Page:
TOM: Absolutely. You’ve got to use marine varnish on a door like that, that has some UV protection, because that sun really beats down and changes the color.
Now, besides the door, there are many options in both sidelights and transoms. And these can add hundreds to thousands in terms of cost but they definitely really increase that curb appeal which, actually, according to one major study, can add as much as 24,000 bucks to the perceived value of your home.
It was really interesting. A while ago, a door company did a study where they had a regular, plain door and then they basically did a visual transformation through graphic artistry and added in a new fiberglass door. And they asked folks what they thought the house was worth and it turned out the ones with the fiberglass doors were actually worth about 25 grand more. So, pretty amazing impact that just a door can make.
LESLIE: Bill in Missouri has a new driveway and needs some help with finishing it.
What can we do for you?
BILL: I had a new driveway – concrete driveway – put in.
BILL: And I’m wondering if I need to put some kind of a sealer on that or just leave it like it is. The finish they put on it looks like they used a real stiff broom or something on it and it’s got the lines cut all the way down it on both – all over it, you know.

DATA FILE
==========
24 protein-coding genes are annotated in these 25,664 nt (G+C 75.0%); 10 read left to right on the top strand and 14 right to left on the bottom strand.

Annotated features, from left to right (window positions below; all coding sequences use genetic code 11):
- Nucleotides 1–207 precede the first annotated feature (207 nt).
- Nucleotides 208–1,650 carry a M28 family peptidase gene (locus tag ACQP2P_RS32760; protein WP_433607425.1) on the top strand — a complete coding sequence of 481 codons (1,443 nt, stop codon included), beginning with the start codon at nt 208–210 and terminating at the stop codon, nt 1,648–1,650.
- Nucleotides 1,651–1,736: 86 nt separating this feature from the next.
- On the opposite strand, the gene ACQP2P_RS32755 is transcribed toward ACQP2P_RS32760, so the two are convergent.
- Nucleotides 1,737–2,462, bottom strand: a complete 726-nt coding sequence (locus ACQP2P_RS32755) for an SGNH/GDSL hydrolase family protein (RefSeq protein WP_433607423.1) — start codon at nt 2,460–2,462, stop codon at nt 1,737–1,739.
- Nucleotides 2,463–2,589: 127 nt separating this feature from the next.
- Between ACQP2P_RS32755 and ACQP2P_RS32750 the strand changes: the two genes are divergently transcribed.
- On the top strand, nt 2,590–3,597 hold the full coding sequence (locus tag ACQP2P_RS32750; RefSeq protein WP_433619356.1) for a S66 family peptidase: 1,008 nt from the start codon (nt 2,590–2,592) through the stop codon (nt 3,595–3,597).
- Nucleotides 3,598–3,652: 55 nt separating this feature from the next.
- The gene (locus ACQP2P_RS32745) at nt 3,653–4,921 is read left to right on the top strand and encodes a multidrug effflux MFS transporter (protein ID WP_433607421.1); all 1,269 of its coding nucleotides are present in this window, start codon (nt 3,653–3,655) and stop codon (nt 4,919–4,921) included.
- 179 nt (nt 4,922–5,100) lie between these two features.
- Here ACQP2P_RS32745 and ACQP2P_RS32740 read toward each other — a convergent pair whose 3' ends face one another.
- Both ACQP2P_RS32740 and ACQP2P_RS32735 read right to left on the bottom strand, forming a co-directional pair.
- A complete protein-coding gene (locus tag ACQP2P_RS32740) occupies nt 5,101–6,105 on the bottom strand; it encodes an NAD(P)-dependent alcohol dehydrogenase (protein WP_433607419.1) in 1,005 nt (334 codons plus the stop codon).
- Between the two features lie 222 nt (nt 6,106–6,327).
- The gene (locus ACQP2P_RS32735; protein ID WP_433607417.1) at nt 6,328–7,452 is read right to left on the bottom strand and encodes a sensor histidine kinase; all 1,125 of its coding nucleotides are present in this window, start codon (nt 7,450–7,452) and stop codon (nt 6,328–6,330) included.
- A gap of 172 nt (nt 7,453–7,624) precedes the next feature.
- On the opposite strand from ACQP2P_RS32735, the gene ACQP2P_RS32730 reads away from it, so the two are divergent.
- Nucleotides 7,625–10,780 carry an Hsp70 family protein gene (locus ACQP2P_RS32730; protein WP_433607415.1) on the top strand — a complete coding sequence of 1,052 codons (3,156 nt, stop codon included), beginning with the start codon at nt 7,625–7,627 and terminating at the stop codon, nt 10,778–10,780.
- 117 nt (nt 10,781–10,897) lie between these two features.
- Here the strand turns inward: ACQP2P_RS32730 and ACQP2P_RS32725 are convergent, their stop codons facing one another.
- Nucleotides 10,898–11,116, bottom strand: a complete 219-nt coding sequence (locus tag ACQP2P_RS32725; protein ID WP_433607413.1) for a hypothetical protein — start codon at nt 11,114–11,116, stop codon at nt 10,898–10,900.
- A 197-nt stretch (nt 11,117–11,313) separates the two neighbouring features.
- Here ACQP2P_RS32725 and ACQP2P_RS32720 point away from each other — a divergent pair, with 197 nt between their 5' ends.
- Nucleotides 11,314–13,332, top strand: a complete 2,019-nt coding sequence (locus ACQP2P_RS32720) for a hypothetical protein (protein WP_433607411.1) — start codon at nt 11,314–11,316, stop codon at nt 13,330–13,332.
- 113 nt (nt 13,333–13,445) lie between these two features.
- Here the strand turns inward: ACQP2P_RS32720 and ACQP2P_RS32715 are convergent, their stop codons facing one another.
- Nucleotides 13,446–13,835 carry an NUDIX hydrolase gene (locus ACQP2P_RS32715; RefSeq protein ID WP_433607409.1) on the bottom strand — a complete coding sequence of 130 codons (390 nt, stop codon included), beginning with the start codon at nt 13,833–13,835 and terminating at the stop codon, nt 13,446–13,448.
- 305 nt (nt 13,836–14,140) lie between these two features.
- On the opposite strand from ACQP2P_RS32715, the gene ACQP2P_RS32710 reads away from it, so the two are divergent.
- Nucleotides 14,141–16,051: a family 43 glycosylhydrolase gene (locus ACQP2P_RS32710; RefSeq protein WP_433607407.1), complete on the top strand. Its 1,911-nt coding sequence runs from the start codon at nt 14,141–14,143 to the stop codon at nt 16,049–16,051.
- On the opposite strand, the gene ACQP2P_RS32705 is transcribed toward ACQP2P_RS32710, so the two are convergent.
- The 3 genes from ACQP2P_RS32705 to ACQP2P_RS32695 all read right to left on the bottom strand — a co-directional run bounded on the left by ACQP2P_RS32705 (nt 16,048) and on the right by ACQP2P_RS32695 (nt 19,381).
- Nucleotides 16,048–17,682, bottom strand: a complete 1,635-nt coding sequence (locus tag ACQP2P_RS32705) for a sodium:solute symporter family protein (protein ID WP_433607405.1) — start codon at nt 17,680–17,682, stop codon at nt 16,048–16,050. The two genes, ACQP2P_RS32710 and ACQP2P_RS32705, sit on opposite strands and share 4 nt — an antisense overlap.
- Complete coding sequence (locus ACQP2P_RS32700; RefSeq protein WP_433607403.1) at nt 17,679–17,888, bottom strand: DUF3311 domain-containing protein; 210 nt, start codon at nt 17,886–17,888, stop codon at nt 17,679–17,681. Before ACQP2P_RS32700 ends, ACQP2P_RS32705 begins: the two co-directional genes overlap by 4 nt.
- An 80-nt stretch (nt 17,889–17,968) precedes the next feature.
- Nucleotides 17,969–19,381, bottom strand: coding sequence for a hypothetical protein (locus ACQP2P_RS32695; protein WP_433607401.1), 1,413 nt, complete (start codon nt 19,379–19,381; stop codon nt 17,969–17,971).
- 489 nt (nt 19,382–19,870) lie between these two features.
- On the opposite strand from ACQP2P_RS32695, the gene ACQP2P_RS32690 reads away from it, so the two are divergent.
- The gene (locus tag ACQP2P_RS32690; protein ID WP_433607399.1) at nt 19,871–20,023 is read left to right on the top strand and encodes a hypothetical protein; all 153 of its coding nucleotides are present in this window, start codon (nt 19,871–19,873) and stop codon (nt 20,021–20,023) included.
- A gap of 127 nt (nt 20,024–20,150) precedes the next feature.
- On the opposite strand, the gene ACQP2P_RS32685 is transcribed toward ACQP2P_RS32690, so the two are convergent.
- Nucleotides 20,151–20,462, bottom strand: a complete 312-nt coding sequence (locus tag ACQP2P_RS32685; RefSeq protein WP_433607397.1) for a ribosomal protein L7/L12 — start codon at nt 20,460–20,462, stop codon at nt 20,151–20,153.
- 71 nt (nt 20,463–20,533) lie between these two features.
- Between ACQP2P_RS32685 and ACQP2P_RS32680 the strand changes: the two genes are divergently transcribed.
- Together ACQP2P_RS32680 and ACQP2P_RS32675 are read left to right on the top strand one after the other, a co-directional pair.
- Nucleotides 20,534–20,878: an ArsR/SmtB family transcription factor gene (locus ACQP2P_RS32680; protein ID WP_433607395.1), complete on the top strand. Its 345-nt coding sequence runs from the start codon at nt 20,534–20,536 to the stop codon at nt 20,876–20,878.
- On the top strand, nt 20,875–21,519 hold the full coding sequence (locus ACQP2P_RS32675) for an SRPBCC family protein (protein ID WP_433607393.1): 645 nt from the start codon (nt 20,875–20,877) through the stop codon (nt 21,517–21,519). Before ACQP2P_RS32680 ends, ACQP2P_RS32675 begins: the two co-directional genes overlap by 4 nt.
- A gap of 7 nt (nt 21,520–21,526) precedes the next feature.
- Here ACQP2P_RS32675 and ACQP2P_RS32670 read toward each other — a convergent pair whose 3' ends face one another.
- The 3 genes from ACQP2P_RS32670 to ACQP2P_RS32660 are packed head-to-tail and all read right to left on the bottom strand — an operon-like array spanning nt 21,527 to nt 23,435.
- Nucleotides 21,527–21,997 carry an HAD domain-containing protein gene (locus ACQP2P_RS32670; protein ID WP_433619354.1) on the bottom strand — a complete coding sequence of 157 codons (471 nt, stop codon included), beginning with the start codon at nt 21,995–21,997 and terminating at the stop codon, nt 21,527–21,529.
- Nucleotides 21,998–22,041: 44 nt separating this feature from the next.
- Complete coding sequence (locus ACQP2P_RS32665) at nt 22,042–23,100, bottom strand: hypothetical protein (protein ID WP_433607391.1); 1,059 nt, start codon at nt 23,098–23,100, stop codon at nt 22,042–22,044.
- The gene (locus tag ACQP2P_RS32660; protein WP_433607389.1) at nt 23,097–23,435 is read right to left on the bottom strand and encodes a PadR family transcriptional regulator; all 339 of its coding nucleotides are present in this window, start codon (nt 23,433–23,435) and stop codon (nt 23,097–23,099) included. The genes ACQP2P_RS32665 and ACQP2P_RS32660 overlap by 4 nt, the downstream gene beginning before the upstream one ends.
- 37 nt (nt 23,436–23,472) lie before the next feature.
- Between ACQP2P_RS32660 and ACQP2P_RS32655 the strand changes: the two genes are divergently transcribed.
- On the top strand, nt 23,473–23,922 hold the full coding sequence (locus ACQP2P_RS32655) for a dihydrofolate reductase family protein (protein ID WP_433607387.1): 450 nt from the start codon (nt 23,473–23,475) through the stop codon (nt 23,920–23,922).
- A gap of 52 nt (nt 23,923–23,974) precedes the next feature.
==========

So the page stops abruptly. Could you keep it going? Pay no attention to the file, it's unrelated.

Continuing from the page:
TOM: Yeah. And that’s designed to give you some traction in the winter so that you don’t slip on it as easily.
I don’t think it’s necessary for you to seal it. If you were to seal it, you would need to make sure you’re using a vapor-permeable sealer. Because what happens with some sealers is the moisture gets trapped underneath of them and then it can’t evaporate out. And it will cause the concrete to spall or crack.
But concrete driveways are not – it’s not necessary to seal them on a regular basis.
TOM: Just be cautious with the type of salt that you use to deice. Don’t use anything that has rock salt in it.
BILL: I’ve got a real quick question for you. I had a new deck built in the back and they used pressure-treated yellowwood on it. And I had no idea that the yellow they were talking about was going to be the sap coming out of it.
BILL: And I was wondering, is there some kind of a sealer or something that I can do about that?